neighborhoods in new orleans

Few spots in NoLa are as picturesque as the Marigny Cottages. (Photo: Joshua Brasted)

New Orleans

Discover New Orleans, Neighborhood by Neighborhood

New Orleans is a city bursting with local love. Fierce pride — in school, in tradition, in your family gumbo recipe — flows like a river through sidewalk musicians and crawfish boils, the festivals and rhythms that interlace to create an unmistakable place.

Stray beyond the French Quarter, a natural magnet for visitors, and you can delve into the city’s actual neighborhoods, the only way to get a glimpse of the real New Orleans.

Here’s a snapshot of three neighborhoods in New Orleans that offer portals into the city’s world-famous culture. As always, be sure to check for any travel restrictions and closures before planning your trip.


neighborhoods in new orleans
A visit to historic Tremé is a must-do. (Photo: Joshua Brasted)

The oldest majority-black neighborhood in the U.S. has plenty of bragging rights. Like most neighborhoods in New Orleans, Faubourg Tremé began as a plantation. Frenchman Claude Tremé purchased the land — situated just north of the French Quarter — at the end of the 18th century.

Once a throughway canal was built between the French Quarter and Bayou Saint John in 1794, Tremé started selling off the land to developers, who offered housing to whites, Creoles, and free people of color. Since then, Tremé has gained a rich cultural history, becoming the birth to jazz and attracting a large Creole and immigrant population.

neighborhoods in new orleans
See the Tomb of the Unknown Slave at St. Augustine’s Church. (Photo: Joshua Brasted)

A visit should include St. Augustine’s Church, where visitors can find the Tomb of the Unknown Slave — a monument made of chain links and shackles installed in 2004 as a tribute to the unnamed men and women who died in slavery.

Also make a point of stopping by Congo Square in Louis Armstrong Park, where slaves gathered on Sundays throughout the 18th and 19th centuries to drum, dance and trade. And finally, a visit to the Backstreet Cultural Museum, a private collection of Mardi Gras Indian regalia, is a must.

Tip: Tour groups offer insightful strolls of the neighborhood, sometimes combined with music performances by local musicians at the sunny, intimate Tremé Coffeehouse.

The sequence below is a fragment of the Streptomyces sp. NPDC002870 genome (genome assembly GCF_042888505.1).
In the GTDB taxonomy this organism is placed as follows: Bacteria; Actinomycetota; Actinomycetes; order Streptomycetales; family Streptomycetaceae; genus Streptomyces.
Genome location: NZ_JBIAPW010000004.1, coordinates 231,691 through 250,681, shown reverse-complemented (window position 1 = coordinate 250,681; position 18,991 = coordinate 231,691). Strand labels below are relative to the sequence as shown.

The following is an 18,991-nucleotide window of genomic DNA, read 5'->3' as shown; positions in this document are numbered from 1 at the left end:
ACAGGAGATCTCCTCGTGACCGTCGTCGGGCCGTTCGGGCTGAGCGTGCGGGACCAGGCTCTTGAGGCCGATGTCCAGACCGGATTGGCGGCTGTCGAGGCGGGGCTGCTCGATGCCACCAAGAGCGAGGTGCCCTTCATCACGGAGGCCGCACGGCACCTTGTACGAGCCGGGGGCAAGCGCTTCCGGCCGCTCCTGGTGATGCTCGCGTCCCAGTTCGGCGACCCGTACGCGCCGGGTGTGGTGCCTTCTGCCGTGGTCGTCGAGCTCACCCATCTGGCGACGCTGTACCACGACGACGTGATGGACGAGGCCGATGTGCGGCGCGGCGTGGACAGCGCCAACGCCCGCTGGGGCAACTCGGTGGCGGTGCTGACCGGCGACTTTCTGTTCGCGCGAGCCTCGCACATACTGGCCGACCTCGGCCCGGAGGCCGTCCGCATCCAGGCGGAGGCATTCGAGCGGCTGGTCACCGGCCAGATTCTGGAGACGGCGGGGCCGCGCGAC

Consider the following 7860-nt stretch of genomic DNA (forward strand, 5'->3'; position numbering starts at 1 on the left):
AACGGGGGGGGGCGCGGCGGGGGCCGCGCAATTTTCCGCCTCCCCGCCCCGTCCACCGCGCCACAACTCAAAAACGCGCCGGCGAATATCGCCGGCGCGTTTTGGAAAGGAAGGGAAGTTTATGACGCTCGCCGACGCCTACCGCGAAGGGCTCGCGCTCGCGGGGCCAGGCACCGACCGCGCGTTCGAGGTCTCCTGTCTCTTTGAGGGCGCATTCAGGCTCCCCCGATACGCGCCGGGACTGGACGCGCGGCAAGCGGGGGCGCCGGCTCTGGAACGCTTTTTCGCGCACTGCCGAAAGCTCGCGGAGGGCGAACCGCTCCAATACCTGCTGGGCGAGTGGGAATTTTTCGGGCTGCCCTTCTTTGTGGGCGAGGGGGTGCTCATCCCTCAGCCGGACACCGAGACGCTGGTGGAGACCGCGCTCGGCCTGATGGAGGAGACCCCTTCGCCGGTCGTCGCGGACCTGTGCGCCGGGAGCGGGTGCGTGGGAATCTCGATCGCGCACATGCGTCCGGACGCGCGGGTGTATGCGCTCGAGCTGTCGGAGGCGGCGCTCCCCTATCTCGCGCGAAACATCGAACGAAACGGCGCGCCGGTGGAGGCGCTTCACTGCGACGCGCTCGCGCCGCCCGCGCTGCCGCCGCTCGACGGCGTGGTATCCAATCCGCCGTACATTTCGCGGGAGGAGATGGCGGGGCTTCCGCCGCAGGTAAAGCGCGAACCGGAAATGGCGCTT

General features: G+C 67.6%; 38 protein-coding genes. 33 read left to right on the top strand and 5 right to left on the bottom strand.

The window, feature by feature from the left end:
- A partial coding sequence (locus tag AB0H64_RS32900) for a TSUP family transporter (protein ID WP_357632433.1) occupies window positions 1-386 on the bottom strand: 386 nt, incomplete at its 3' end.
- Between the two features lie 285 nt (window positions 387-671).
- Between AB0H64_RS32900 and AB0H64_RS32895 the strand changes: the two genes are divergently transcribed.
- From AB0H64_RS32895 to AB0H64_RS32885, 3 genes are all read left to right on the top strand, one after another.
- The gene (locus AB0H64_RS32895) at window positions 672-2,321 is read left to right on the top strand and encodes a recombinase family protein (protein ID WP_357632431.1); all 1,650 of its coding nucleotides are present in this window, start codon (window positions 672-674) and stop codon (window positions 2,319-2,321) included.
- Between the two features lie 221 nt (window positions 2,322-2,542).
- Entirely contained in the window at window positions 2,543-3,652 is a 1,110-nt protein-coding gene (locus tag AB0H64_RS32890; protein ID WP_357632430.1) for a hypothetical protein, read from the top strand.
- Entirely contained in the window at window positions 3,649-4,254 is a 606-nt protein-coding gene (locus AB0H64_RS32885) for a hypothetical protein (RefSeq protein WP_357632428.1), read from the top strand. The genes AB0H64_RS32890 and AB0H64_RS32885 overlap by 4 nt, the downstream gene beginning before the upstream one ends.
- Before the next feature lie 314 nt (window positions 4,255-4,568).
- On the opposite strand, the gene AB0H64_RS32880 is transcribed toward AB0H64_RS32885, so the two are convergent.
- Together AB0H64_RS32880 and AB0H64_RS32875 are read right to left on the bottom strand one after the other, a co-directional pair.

neighborhoods in new orleans
Keep your camera at the ready in scenic Marigny. (Photo: Joshua Brasted)

A few blocks east of Bourbon Street’s bustle, just up from where the Mississippi River bends into its famous crescent, is the Faubourg Marigny. This is an original Creole neighborhood named for New Orleans-born aristocrat Bernard de Marigny. When his father died in 1800, the 15-year-old de Marigny inherited a vast fortune along with the neighborhood’s namesake plantation.

Marigny lost the family homestead to gambling (he’s credited with creating the game of craps), but his loss was the city’s gain, because the Marigny — with its Creole cottages, night art market, indie shops and eclectic restaurants — is the one of the sweetest spots in town. It’s also home to a dynamic concentration of live music along three blocks of Frenchmen Street, studded with clubs, bars and the ever-present soundtrack of live brass bands keeping the beat on the corner.

Tip: Take a neighborhood bike tour or, even better, peddle your way through the company’s culinary tour for a delicious down-home slice of NOLA.

Central City

Central City is known for being the birthplace of jazz icons Buddy Bolden and Professor Longhair, and is defined historically by Dryades Street — renamed Oretha Castle Haley Boulevard, or OCH, after the civil-rights pioneer. This main drag was once the hub of a bustling, ethnically diverse business district served by five streetcar lines, but in the 1970s, Central City suffered from disinvestment, poverty and lack of economic opportunity, like with so many inner-city hubs.

Fortunately, the neighborhood is undergoing a renaissance thanks to a grassroots commitment to reinvestment led by Café Reconcile and the Ashe Cultural Arts Center (check website for virtual programs). The area continues to evolve as an important dining, shopping and cultural destination.

Now home to a slew of new-ish ventures including the Southern Food & Beverage Museum and Zeitgeist Multi-Disciplinary Arts Center, OCH also boasts working art studios and the OCH Art Market on the second Saturday of each month.

The neighborhood pops with eateries; add in a newly revitalized OCH Boulevard, complete with a neutral ground and a bike lane, and it’s clear that this historic neighborhood is writing its next chapter on the New Orleans map.

Tip: Central City is home to the annual Super Sunday Mardi Gras Indians mash-up on the Sunday closest to St. Joseph’s Day (March 19), a dazzling display of plumage and tribal pride.

New Orleans offers much to explore beyond the French Quarter. On your next trip, get to know the real city with a tour of its lesser-known, but just as exciting, neighborhoods.